The taxpayers were then asked to pick up the pieces without their consent in order to save an ailing private company. The introduction of this new TV tax albeit undemocratic doesn't seem to bother Moroccan politicians who argue that the public sacrifice is a small price to pay for preserving 2M as symbol of the struggle for freedom of speech. Nevertheless many believe that 2M lost some of its spark and liberal appeal since the take over because of political interference especially during the period when the former interior minister was also in control of the information portfolio.

The general feeling among the establishment is that both TVM and 2M are essential to the survival of the fledgling democracy in the country. If TVM can concentrate on the official side of the news coverage, 2M can carry a wider range of news and views. The democratic process would therefore benefit from such a variety of choices. But the question being asked is whether public money should still be used to fund both channels?

People who support the public funding formula think that broadcasting is too important to be left to the caprice of the market. The idea is that freedom of speech is best preserved by ensuring that both channels are not dependent on private capital for their survival. Furthermore television is a costly business and in a country where revenues from advertisements and commercials are not important enough to provide a profitable commercial basis, only public money can cover the increasing costs of TV production and make TVM and 2M play their role as public broadcasting utility services.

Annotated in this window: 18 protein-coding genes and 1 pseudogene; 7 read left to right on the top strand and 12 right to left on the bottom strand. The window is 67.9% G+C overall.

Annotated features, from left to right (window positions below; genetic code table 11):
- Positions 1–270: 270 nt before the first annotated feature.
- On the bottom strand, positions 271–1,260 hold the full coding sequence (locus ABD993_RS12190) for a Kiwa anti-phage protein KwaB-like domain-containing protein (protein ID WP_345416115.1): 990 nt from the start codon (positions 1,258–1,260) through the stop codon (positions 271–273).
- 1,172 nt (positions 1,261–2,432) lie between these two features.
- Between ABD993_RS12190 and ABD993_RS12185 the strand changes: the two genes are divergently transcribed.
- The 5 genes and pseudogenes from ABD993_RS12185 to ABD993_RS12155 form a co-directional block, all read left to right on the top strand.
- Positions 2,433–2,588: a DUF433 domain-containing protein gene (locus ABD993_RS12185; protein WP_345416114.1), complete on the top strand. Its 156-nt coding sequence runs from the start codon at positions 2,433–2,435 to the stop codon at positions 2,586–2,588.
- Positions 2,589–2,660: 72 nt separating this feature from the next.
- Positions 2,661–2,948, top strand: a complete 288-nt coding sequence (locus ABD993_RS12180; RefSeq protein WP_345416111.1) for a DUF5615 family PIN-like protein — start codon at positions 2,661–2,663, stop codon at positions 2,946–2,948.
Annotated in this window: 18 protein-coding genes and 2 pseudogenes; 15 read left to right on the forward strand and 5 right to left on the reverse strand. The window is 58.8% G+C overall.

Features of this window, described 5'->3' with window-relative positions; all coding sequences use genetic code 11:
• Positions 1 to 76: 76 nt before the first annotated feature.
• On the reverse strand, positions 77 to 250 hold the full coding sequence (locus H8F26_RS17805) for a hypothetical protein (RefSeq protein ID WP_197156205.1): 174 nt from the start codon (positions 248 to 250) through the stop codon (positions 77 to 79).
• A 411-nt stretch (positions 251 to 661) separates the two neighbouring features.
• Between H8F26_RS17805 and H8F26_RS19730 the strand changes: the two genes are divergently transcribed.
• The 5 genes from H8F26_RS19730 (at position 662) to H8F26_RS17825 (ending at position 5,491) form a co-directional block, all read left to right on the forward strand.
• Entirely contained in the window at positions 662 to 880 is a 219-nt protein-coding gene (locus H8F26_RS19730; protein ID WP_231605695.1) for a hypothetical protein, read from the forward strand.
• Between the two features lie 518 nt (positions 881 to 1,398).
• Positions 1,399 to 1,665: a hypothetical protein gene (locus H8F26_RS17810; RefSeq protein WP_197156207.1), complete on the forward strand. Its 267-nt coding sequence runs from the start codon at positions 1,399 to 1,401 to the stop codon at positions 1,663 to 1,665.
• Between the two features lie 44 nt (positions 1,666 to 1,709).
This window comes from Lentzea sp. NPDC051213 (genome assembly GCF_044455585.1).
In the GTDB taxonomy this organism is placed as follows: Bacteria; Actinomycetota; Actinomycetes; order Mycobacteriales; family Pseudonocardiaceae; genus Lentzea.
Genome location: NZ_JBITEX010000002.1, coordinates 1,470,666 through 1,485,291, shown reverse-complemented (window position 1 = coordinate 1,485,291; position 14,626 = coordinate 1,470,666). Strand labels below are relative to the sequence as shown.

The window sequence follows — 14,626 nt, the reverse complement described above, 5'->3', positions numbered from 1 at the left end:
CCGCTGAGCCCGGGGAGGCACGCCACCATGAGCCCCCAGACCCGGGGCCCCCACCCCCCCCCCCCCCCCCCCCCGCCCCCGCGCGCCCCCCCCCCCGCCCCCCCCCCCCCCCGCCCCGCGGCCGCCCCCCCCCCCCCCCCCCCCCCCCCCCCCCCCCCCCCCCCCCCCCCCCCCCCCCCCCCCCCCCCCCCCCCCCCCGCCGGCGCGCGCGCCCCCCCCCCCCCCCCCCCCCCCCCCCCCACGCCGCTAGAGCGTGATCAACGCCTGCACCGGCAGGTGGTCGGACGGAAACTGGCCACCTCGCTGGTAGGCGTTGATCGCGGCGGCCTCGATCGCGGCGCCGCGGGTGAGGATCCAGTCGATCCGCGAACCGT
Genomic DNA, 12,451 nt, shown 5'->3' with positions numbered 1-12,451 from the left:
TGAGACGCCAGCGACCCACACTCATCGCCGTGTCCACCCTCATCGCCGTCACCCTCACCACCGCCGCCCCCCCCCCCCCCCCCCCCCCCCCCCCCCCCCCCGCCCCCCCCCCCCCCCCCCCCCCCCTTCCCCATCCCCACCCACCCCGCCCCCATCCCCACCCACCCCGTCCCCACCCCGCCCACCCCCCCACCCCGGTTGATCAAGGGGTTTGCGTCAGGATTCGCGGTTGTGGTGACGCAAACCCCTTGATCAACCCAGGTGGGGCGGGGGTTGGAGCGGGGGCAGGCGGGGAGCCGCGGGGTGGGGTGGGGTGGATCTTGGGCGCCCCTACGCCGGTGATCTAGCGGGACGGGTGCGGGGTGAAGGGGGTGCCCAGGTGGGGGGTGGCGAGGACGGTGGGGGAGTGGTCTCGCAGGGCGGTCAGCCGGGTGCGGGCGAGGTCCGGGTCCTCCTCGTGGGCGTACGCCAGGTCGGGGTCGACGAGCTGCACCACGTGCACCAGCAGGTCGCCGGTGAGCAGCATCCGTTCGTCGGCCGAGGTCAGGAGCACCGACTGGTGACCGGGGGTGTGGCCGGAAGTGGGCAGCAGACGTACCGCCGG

Those who favour the market approach argue that privatisation is a healthy way of creating competition which is a fundamental factor in raising the broadcasting standard in Morocco. But full privatisation can hardly apply to TVM, as the State is unlikely to give up its control over this channel. 2M is most eligible for "re-privatisation" given its private background and the fact that the State cannot keep on financing this channel indefinitely. However the existence of one single private channel would not lead to any salutary competition and it remains to be seen whether the State can go as far as allowing the emergence of more than one private channel in order to give the public a substantially wider range of choice than what is available on both TVM and 2M and on satellite television. The new sponsored channels would specialise providing additional services across the country.

But privatisation in the broadcasting industry often means a battle for ratings in order to generate more money from commercials and this could lead inevitably to lowering television standards especially in the absence of a broadcasting watchdog. As Morocco is going through a democratic process, it is likely that the broadcasting industry will play a vital role in making or breaking this unique experience. A national debate about the future of broadcasting should address such an issue and could come up with some sensible recommendations.